Kōrero: Modern mapping and surveying

Whārangi 1. Government surveying and mapping, 1870–1900

Ngā whakaahua me ngā rauemi katoa o tēnei kōrero

In 1870 New Zealand adopted the Torrens system of land titles, which made the state responsible for guaranteeing freehold land titles. As a result, the government became the country’s major provider of surveying and mapping services.

Department of the Surveyor-General

The Department of the Surveyor-General was established in 1876, after the provinces were dissolved. A report by Major H. S. Palmer in 1875 had found that few of the provinces had been adequately surveyed. It recommended that:

  • surveying should be centralised in one department
  • the government should set up a national triangulation programme (literally a network of triangles covering the country, in reference to which other points could be located)
  • a uniform map projection should be adopted
  • surveyors have to pass an examination before being recognised as qualified.

John Turnbull Thomson, formerly the provincial surveyor of Otago, was appointed surveyor general and the first head of the department. His main task was to implement a national triangulation system. New Zealand was divided into land districts, with boundaries that followed those of the former provinces. Each had a chief surveyor.

Meridional circuits

Palmer had recommended that the triangulation of the country be undertaken in three stages:

  • a primary order triangulation over the whole country
  • a secondary one, in areas where settlement was likely
  • a tertiary triangulation in areas already settled.

This would provide a national network of established points for property surveys.

Earning their pocket money

In the days before mechanical copying, surveyor W. J. Wheeler used his children to make sure the four copies of his surveying results were all correct. On his return from the field he would make the copies and dole them out to three of his children, keeping one for himself. The children took it in turn to read out the figures while the others checked – a job for which they received threepence each.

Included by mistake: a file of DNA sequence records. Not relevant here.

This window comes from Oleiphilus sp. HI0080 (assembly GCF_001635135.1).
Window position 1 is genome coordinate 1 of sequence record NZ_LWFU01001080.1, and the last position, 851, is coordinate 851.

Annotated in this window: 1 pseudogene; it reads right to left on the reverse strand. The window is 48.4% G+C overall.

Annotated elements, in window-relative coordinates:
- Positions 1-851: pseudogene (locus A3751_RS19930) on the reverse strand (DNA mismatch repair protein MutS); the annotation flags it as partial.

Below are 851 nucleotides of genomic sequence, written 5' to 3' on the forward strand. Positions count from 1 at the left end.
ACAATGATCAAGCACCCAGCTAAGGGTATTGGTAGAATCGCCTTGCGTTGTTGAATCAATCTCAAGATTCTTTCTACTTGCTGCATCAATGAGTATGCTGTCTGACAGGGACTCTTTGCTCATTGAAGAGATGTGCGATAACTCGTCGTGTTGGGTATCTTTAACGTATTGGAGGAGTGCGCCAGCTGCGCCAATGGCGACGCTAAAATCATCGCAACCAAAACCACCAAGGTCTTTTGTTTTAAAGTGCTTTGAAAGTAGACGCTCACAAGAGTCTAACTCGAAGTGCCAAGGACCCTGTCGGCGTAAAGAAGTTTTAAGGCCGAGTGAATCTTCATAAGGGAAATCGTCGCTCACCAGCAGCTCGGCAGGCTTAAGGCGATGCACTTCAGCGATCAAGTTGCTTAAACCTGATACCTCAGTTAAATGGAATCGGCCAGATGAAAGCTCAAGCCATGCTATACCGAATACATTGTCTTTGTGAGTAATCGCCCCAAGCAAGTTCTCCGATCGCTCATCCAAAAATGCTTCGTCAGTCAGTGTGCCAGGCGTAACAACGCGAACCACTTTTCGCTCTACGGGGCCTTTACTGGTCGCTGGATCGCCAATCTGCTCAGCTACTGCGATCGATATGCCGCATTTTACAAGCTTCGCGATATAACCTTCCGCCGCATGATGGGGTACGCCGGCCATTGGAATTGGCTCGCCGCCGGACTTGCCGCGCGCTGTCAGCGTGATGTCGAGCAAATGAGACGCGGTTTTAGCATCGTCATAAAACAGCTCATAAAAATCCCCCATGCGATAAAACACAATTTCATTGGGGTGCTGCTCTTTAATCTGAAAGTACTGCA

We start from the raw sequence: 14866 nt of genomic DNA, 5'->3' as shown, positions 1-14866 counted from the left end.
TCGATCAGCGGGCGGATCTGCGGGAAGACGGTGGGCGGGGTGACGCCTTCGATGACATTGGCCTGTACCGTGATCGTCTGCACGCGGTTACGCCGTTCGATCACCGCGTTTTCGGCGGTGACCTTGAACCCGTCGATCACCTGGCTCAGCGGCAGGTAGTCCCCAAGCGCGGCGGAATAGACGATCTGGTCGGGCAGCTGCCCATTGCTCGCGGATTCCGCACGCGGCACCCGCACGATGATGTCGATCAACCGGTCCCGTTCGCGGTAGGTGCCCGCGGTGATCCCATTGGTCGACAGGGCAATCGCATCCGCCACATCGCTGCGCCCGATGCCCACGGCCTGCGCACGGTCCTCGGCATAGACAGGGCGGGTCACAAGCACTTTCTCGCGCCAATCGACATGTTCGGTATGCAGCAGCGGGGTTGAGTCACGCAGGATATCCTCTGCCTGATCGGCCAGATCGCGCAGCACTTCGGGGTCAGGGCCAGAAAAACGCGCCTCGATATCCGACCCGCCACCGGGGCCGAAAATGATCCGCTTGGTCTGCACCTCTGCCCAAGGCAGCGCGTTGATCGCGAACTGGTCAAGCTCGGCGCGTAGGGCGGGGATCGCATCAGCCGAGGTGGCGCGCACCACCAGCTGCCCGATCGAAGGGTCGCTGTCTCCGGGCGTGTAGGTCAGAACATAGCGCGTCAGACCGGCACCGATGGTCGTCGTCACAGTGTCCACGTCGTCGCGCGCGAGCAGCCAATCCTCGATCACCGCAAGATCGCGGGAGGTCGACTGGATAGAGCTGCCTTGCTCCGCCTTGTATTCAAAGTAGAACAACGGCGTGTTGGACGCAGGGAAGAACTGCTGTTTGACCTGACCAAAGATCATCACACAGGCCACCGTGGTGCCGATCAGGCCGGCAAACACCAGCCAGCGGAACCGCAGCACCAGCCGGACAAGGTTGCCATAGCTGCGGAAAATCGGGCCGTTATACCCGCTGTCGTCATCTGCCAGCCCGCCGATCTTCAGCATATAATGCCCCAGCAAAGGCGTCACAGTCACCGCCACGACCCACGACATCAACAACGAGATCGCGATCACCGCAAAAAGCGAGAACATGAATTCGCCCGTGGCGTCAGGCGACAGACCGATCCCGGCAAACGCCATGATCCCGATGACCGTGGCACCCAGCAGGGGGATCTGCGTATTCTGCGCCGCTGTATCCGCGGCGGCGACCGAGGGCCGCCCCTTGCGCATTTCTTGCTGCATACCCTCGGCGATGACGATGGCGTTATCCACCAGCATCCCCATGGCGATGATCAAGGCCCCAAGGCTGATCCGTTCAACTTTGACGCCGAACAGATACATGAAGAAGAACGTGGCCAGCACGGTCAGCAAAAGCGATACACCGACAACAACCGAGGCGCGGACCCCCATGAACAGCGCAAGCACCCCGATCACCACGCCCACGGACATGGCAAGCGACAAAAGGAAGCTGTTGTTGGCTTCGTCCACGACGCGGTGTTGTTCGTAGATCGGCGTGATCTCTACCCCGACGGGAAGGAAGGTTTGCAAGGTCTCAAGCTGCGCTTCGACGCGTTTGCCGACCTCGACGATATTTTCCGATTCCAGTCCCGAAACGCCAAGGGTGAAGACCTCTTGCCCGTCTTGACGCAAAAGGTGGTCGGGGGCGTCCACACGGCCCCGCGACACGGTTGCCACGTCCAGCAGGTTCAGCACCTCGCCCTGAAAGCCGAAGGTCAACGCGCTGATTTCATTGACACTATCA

However, Thomson decided that a major and then secondary triangulation was too costly and time-consuming, as settlers were clamouring for their ownership of land to be established. He implemented a system of surveying that he had previously used in Otago. The country was divided into 28 meridional circuits – blocks of land, each with a primary station whose position had been carefully fixed by astronomical observations. Each circuit was then divided into districts approximately 12 miles (19 kilometres) square. A minor triangulation was gradually done in each district, providing fixed points from which blocks and sections could be accurately surveyed. Surveyors did the minor triangulation work as well as laying out towns and farm blocks. They also recorded the land’s topographical features.

Thomson’s system was comparatively cheap, rapid and accurate. By the 1880s a network of triangles extended from North Cape to Stewart Island. In 1890 S. Percy Smith (surveyor-general from 1889 to 1900) stated that triangulation was well advanced and that any discrepancies would not affect either property boundaries or general maps of the colony.

Me pēnei te tohu i te whārangi:

Melanie Lovell-Smith, 'Modern mapping and surveying - Government surveying and mapping, 1870–1900', Te Ara - the Encyclopedia of New Zealand, http://www.TeAra.govt.nz/mi/modern-mapping-and-surveying/page-1 (accessed 17 April 2024)

He kōrero nā Melanie Lovell-Smith, i tāngia i te 24 Nov 2008, updated 1 Aug 2018